Perhaps that’s as it should be, because ultimately this show belongs to the screenwriter and the cast.  Like Lincoln himself, Kushner has a flair for language, and the dialogue is some of his best work.  Tommy Lee Jones, Sally Field, and David Strathairn give some of the finest performances of their careers, and Jackie Earle Haley looks more like Alexander Stephens than Alexander Stephens himself did.

Ultimately, though, when this movie soars it’s because it makes one of the most compelling figures in American history seem to live again.  When I was in the museum business, we used to bring in Lincoln impersonators to do presentations for groups of schoolchildren.  These events were always a lot of fun, but the most memorable moments for me happened offstage, when “Lincoln” would relax on a couch in the office, out of character.  At those times you could catch a glimpse of him, sitting there in a black suit with his stovepipe hat on the table beside him, one long leg folded over the other while he chatted and joked with the staff.  It was downright surreal.  This, I would think to myself, is what it must have been like to sit in the telegraph office at the War Department or in a parlor at the Executive Mansion, watching Lincoln just being himself.  I had the same thought the first time Spielberg’s Lincoln appeared on the screen, and that was more than worth the price of a movie ticket.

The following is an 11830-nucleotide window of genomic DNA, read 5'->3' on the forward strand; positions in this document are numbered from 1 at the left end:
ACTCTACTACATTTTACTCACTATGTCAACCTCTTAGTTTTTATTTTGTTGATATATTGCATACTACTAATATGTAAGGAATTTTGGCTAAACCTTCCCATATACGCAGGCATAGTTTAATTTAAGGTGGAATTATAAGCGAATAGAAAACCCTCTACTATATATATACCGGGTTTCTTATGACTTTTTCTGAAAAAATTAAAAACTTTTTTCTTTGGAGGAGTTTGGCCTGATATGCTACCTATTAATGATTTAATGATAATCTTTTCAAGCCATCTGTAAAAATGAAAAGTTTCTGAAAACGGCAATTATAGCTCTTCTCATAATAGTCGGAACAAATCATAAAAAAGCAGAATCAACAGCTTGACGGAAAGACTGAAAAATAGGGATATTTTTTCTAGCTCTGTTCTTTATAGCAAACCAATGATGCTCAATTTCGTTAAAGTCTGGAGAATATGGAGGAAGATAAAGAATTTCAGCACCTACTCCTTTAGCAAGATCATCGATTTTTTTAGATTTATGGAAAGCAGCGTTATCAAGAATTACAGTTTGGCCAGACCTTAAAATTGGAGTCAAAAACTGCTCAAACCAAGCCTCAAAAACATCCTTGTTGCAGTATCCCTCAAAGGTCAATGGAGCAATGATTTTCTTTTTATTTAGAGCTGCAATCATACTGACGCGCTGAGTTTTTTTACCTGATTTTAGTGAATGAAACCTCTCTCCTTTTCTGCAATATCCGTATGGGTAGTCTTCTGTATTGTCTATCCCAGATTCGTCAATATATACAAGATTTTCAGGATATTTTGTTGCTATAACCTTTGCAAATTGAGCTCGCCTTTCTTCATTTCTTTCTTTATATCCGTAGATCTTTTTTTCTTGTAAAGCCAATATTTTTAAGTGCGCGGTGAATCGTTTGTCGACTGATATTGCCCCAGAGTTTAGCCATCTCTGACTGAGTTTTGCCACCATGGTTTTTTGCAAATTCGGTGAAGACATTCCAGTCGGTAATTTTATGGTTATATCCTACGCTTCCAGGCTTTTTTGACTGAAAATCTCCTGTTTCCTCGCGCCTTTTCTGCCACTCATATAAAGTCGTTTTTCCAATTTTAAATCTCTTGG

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Once bitten, twice shy

Abraham Lincoln: Vampire Hunter is out on DVD now, and my mom has been determined to see it, for reasons unfathomable to me. The day before yesterday she went to the local rental place, and every copy was checked out. Every single one.

She went back again yesterday, and still had no luck.

On her way home from work today she tried for the third time, and there was one copy available. She snagged it and carried it around while looking over the other new releases, and while she was in the store she overheard two different people ask the clerk if there were any extra copies of AL:VH in the back.

Maybe it’ll be one of those movies that die an ignominious death in theaters only to enjoy cult status in the home video market.

By the way, Mom didn’t like it.

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Old slogans

A Chinese guy who ordered a t-shirt with a Patrick Henry quote on it is appealing his sentence of two years in a labor camp.  When you live in America, it’s easy to forget that in some parts of the world those 250-year-old words are still…well, revolutionary.

On a much lighter note, there’s a pretty clever Lincoln-Johnson campaign site you guys should see.  Oh, and some new John Bell Hood documents are coming to light.